How we cite our quotes:
My house a home for you.
(He looks at Hamm fixedly.)
This was that for me.
But for me,
(gesture towards himself)
no father. But for Hamm,
(gesture toward his surroundings)
no home. (1.399-401)
Why does Hamm take pride in how alone he is? How is this undermined by his fear of Clov leaving him? How does Clov not realize this? How does speaking of himself in the third person attempt to give more authenticity to his struggles?
HAMM(his hand on the dog's head)
Is he gazing at me?
As if he were asking me to take him for a walk?
If you like.
Or as if he were begging me for a bone.
(He withdraws his hand.)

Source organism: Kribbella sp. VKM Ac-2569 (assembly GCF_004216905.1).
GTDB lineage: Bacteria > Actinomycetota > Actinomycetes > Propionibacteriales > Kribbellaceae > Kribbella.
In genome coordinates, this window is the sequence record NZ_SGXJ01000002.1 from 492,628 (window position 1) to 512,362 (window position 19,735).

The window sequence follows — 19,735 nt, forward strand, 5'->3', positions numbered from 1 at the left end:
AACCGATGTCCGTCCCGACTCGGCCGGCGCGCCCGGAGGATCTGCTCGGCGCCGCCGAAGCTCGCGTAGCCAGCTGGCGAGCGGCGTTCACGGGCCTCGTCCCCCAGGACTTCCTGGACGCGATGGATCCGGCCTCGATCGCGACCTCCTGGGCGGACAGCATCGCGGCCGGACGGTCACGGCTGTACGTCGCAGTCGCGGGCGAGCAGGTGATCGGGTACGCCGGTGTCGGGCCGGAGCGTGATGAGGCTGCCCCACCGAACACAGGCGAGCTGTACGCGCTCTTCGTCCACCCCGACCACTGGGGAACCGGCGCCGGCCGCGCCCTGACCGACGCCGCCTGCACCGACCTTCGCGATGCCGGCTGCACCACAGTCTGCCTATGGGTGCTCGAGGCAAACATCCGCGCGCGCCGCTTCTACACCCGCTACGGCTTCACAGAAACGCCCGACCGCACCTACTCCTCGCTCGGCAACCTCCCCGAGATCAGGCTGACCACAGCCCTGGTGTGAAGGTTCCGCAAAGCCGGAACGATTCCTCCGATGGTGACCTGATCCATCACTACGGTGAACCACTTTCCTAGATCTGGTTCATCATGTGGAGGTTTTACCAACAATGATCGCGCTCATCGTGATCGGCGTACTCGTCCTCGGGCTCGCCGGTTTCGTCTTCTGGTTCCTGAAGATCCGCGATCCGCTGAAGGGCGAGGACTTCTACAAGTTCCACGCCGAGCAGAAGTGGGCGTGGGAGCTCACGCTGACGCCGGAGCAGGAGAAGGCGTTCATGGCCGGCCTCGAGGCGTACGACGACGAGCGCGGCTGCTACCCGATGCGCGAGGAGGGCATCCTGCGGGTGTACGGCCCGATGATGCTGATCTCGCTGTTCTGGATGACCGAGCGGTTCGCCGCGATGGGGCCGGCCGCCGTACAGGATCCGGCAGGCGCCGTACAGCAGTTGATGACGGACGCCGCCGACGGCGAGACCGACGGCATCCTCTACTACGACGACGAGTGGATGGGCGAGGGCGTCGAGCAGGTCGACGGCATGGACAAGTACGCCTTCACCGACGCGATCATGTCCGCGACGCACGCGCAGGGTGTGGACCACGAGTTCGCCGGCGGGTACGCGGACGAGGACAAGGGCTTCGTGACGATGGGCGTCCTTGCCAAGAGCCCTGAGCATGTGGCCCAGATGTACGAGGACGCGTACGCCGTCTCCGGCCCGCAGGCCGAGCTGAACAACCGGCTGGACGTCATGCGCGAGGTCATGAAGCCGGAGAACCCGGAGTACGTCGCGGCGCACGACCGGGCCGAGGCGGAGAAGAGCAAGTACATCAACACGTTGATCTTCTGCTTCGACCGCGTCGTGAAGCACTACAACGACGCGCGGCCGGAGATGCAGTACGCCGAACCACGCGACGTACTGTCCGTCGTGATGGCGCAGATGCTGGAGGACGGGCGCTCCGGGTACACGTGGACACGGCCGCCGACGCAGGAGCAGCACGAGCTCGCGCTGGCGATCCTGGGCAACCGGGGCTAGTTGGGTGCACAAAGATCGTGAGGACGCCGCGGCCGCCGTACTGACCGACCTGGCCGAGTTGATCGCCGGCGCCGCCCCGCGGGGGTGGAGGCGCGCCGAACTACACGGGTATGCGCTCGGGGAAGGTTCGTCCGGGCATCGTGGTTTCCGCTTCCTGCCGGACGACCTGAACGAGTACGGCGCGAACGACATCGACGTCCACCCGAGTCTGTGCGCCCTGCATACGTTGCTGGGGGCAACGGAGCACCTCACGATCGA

Leave him like, standing there imploring me. (1.431-435)
Does this moment of absurd vanity make Hamm a more sympathetic character? How is his attitude toward the dog a reflection of his attitude toward Clov? What does it say about their relationship?
Ask my father if he wants to listen to my story.
(Clov goes to bins, raises the lid of Nagg's, stoops, looks into it. Pause. He straightens up.)
(Clov stoops, wakes Nagg with the alarm. Unintelligible words. Clov straightens up.)
He doesn't want to listen to your story.
I'll give him a bon bon. (1.515-519)
Why does Hamm's narcissism here come across not as vanity but as neediness? How can one be both proud and pathetic at the same time? In Endgame, is it possible not to be?